Nantucket voters once again turned down short-term rental restrictions at the Special Town Meeting earlier this month, but that has not deterred citizens from bringing them back for next gathering of the island’s legislative body.
Short–term rental proposals will once again be on the warrant for the 2024 Annual Town Meeting, as several citizen petitions were submitted and certified over the past week. The hope is that these proposals will be simpler, easier to understand, and most importantly, touch on only those areas of the ongoing debate over short-term rentals where there is consensus.
Attorney Steven Cohen, working with the political action group Nantucket Together, has submitted two warrant articles that address corporate ownership of short-term rentals, and attempt to clarify the questions surrounding the legality of short-term rentals on the island due to the fact they are not explicitly allowed in the zoning code.
“I am working with Nantucket Together to provide the 2024 Town Meeting with a chance to vote on clean and simple short-term rental articles that essentially maintain the current and long-standing situation of allowing vacation rentals on Nantucket - as confirmed repeatedly by the Building Commissioner and the ZBA,” Cohen said in an email to the Current. “These articles also prohibit ownership of short-term rentals by corporations and provide for robust regulation of health, safety, and nuisance issues.”
Cohen’s zoning bylaw proposal would define a short-term rental in the Nantucket zoning code as a “dwelling unit or portion(s) thereof that is not a transient residential facility, where: (i) at least one room or dwelling unit is rented to an occupant or sub-occupant; and (ii) all accommodations are reserved in advance. Rental periods with a change in occupancy in excess of 31 calendar days shall not be considered a short-term rental. The rental of property for a total of 14 days or less in any calendar year shall not be considered a short-term rental.” His general bylaw proposal would prohibit corporate ownership of short-term rentals moving forward (while grandfathering existing corporate-owned STRs) and put the purview of regulation and monitoring under the Board of Health.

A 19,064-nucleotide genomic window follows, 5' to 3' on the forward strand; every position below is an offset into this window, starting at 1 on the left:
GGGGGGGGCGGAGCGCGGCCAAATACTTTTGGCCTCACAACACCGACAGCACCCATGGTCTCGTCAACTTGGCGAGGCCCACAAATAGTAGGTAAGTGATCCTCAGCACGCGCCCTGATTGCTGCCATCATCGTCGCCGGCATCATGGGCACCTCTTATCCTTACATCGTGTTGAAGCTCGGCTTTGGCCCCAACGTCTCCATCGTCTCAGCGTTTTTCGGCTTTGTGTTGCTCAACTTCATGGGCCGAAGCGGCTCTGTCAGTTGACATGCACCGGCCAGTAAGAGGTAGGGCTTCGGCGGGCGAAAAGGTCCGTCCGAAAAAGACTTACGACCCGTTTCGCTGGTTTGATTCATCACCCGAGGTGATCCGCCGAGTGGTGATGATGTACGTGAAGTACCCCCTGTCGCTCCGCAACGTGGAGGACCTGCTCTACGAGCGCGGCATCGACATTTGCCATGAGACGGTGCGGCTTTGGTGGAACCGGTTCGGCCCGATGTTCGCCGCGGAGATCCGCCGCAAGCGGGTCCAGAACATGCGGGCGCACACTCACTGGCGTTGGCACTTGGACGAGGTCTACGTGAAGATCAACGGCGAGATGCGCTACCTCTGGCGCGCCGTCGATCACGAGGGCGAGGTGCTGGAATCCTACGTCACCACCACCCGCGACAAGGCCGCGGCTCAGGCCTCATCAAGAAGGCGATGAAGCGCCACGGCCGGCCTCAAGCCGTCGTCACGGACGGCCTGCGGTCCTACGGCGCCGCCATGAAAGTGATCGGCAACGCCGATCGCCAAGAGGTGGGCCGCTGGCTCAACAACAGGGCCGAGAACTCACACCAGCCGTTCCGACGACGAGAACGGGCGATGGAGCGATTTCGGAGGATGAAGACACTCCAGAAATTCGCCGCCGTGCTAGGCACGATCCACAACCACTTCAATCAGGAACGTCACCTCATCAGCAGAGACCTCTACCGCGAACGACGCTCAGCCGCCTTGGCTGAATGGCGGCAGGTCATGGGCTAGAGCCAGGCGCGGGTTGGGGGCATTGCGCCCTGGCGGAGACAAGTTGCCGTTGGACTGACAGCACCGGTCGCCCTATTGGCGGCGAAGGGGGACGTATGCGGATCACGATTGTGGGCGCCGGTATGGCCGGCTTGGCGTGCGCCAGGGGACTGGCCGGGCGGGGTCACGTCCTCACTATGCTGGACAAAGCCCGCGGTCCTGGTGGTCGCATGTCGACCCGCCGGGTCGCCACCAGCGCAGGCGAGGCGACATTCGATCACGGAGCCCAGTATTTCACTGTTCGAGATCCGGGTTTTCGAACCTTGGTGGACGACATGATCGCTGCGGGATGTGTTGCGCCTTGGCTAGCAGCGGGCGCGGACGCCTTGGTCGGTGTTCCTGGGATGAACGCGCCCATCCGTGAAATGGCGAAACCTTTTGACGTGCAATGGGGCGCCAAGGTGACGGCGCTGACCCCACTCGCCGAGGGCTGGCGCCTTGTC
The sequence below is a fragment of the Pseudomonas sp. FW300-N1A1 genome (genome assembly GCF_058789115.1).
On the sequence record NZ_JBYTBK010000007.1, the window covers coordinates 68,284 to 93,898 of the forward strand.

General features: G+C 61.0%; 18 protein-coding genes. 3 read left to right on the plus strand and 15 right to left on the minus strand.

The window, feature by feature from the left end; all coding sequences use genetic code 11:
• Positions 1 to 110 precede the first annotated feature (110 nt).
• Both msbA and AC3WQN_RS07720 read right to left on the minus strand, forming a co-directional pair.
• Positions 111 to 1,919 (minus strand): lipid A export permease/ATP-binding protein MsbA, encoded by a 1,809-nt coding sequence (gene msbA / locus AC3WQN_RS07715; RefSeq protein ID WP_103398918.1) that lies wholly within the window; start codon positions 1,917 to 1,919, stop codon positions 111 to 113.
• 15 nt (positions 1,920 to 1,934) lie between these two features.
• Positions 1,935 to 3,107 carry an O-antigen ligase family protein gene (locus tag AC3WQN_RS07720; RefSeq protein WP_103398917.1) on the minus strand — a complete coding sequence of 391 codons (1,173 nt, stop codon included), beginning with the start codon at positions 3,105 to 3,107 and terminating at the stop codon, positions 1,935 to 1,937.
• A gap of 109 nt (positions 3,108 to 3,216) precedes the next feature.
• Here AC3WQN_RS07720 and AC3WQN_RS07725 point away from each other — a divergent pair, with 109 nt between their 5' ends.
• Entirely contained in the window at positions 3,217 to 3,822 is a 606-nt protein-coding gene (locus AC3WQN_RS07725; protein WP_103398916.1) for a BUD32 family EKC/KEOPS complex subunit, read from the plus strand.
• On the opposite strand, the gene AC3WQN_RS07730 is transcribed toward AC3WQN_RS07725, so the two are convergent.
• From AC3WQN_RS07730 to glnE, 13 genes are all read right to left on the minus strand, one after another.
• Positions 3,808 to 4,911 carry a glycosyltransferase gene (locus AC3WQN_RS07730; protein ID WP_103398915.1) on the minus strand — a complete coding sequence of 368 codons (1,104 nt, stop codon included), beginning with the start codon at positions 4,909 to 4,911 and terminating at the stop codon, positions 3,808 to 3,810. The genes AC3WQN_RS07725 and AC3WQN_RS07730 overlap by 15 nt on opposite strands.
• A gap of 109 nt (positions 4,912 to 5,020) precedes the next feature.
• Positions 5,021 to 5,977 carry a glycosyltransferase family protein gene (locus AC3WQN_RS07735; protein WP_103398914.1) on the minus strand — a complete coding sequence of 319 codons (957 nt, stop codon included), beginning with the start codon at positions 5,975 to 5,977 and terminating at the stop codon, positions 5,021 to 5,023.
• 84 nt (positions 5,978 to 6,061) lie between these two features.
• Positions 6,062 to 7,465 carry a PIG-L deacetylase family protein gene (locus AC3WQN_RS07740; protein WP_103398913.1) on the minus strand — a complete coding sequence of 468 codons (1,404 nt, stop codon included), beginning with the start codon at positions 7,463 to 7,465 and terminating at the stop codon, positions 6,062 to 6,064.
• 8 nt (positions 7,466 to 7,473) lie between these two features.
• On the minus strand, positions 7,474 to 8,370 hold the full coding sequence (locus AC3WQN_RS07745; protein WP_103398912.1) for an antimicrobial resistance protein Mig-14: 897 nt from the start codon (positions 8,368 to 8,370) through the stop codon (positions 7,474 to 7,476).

“Nantucket voted decades ago to limit hotels and to instead encourage the use of houses for summer visitors, which is why there are less than 1,000 hotel rooms on Nantucket and a vast majority of our visitors rent houses,” Cohen said. “Now is the time to make sure that those rules are updated to protect and serve our community.”
The other short-term rental proposal for the 2024 Annual Town Meeting was submitted by former Select Board member Michael Kopko.
At the Special Town Meeting earlier this month, Kopko urged voters to reject the Short-Term Rental Work Group’s two bylaw proposals, and come back with something more palatable and simpler. Like Cohen’s proposals, Kopko also seeks to address corporate ownership, but does not delve into the zoning issues.
Kopko’s citizen petition would prohibit corporate-owned short-term rentals, and only allow STRs in dwellings owned by a limited liability company (LLC) or trust if “every shareholder, partner, or member of the legal entity is a natural person, as established by documentation provided by the applicant at the time of registration.” His general bylaw proposal would also limit the number of short-term rentals allowed to be operated by one owner to two dwelling units.